Di Resta vs Grosjean
Romain Grosjean’s race was interesting. He started 11th, six places behind Paul di Resta, but managed to pass him before the end to take the podium. So how did that work out and could Force India have done anything to get Di Resta the podium?
Grosjean had to stop earlier than planned on Lap 8 as he had a piece of front wing endplate lodged in the entry duct so his engine was overheating and so were the rear brakes. This meant that his stint lengths were lobsided, with a 19 lap second stint, followed by 13 laps and 15 laps in the remaining stints. He also had to pass a number of cars on track, so there was a lot more risk for him, but having been forced into the early stop, he had no choice but to stop three times. The further back on the grid you are, the more traffic there is, but with his car pace and new tyres he was able to come through
The key was that the Lotus gets significantly better performance from its tyres from lap 10 of a stint onwards. Once the rear tyres heat up and the thermal degradation kicks in, the performance clearly drops off on the Force India in comparison with the Lotus and this is where there was nothing that could have been done to prevent losing the podium to Grosjean.
Di Resta did the same strategy as Raikkonen; two stops taking new Hard compound tyres at both of his stops. Could he have beaten Grosjean with the faster three stop strategy?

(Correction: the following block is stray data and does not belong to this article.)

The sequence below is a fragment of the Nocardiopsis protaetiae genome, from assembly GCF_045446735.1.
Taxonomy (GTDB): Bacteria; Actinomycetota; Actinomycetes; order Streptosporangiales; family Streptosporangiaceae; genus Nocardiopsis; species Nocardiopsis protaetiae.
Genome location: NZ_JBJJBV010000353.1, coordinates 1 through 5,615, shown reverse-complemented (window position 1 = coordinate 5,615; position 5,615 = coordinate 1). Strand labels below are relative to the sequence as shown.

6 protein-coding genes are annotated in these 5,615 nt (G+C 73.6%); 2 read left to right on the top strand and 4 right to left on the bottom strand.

The answer is no. Grosjean’s advantage was that he did the entire race on new tyres (as Raikkonen did from 11th on the grid last year). Di Resta had only two sets of new Hard tyres left after qualifying and no new sets of Mediums. The pace advantage of the Lotus wasn’t the decisive factor in this outcome, it was the two new sets of tyres that swung it. Look at the plot below with Grosjean in black and Di Resta in yellow. The lap times are fuel adjusted and the lower the line on the plot, the faster the lap time. Di Resta’s times are fairly consistent, where Grosjean’s are all over the place due to traffic, but the underlying pace advantage of the Lotus on new tyres is clear.
Bahrain was one of Lotus’ most competitive tracks last year and they had the pace to challenge for the win this year. So the fact that Force India competed with them across qualifying and race is a positive sign for the Silverstone-based team.
M=Medium; H=Hard; N=new; U=Used
Vettel MU HN(10) HN(25) HN (42)
Raikkonen MU HN(16) HN(34)
Grosjean HN HN(16) MN(27) MN (42)
Di Resta MU HN(14) HN(36)
Hamilton MU MU(10) HN(22) HN (38)
Perez MN HN(10) HN(20) HN (39)
Webber MU HN(8) HN(21) HN (37)
Alonso MU HN(7) HU(8) HU (24) HN (39)
Rosberg MU HN(9) HN(20) MU (33) MU (44)
Button MN HN(9) HN(21) HN (34) MU(46)
Maldonado MN HN(10) HN(23) HN (39)
Hulkenberg HN HN(12) MU(26) MN (41)
Sutil MU HN(1) HN(18) MU (42)
Bottas HN HN(13) HN(29) MU (47)
Massa HU HN(10) MN(17) HU (28) MU(36)
Ricciardo MN HN(9) HN(25) HU (41)
Pic MN HN(11) HN(23) HN (35)
Gutierrez HN HN(1) HU(16) MN (33) MN(43)
Bianchi MN HN(9) HN(22) HU (36) MU (48)
Chilton MN HN(10) HN(23) HU (37) MU(46)
Van der Garde MN HN(2) MN(14) HN (24) MU(39) HU (47)
RACE HISTORY GRAPH
(Courtesy of Williams F1 Team)
The graph shows the relative pace of the cars across the race. The dips downwards are pit stops. THe zero line is an imaginary car travelling at the race winner’s average lap speed every lap.
It is used to demonstrate stint performance, to show drop off in pace at the ends of stints (compare Mercedes with Lotus, for example). Note how hard Vettel pushes in the second and third stints and note also the consistency and pace of both Lotus cars in the final stint.